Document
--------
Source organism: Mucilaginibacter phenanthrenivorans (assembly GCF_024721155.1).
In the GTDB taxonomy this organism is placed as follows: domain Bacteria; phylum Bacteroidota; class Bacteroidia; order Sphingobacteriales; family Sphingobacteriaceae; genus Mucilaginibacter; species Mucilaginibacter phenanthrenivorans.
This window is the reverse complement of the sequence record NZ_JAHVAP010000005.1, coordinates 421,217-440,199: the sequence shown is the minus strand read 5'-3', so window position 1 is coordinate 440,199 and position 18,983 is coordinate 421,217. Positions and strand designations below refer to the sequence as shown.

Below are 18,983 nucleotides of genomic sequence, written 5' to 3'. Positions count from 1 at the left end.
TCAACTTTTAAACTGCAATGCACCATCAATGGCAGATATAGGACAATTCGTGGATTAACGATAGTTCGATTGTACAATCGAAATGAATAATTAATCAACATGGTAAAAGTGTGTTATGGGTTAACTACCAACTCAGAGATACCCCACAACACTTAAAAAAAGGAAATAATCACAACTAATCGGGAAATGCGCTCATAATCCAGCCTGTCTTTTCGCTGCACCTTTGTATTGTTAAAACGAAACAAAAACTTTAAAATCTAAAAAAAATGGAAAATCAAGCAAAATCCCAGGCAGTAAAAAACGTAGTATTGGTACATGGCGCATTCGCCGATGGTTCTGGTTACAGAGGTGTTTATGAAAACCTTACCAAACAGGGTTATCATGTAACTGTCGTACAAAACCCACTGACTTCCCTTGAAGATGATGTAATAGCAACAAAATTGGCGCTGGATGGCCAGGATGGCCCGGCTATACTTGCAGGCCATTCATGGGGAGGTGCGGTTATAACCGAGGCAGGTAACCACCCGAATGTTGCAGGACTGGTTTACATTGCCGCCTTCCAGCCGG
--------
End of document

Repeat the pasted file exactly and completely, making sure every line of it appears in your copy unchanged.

Source organism: Mucilaginibacter phenanthrenivorans (assembly GCF_024721155.1).
In the GTDB taxonomy this organism is placed as follows: domain Bacteria; phylum Bacteroidota; class Bacteroidia; order Sphingobacteriales; family Sphingobacteriaceae; genus Mucilaginibacter; species Mucilaginibacter phenanthrenivorans.
This window is the reverse complement of the sequence record NZ_JAHVAP010000005.1, coordinates 421,217-440,199: the sequence shown is the minus strand read 5'-3', so window position 1 is coordinate 440,199 and position 18,983 is coordinate 421,217. Positions and strand designations below refer to the sequence as shown.

Below are 18,983 nucleotides of genomic sequence, written 5' to 3'. Positions count from 1 at the left end.
TCAACTTTTAAACTGCAATGCACCATCAATGGCAGATATAGGACAATTCGTGGATTAACGATAGTTCGATTGTACAATCGAAATGAATAATTAATCAACATGGTAAAAGTGTGTTATGGGTTAACTACCAACTCAGAGATACCCCACAACACTTAAAAAAAGGAAATAATCACAACTAATCGGGAAATGCGCTCATAATCCAGCCTGTCTTTTCGCTGCACCTTTGTATTGTTAAAACGAAACAAAAACTTTAAAATCTAAAAAAAATGGAAAATCAAGCAAAATCCCAGGCAGTAAAAAACGTAGTATTGGTACATGGCGCATTCGCCGATGGTTCTGGTTACAGAGGTGTTTATGAAAACCTTACCAAACAGGGTTATCATGTAACTGTCGTACAAAACCCACTGACTTCCCTTGAAGATGATGTAATAGCAACAAAATTGGCGCTGGATGGCCAGGATGGCCCGGCTATACTTGCAGGCCATTCATGGGGAGGTGCGGTTATAACCGAGGCAGGTAACCACCCGAATGTTGCAGGACTGGTTTACATTGCCGCCTTCCAGCCGG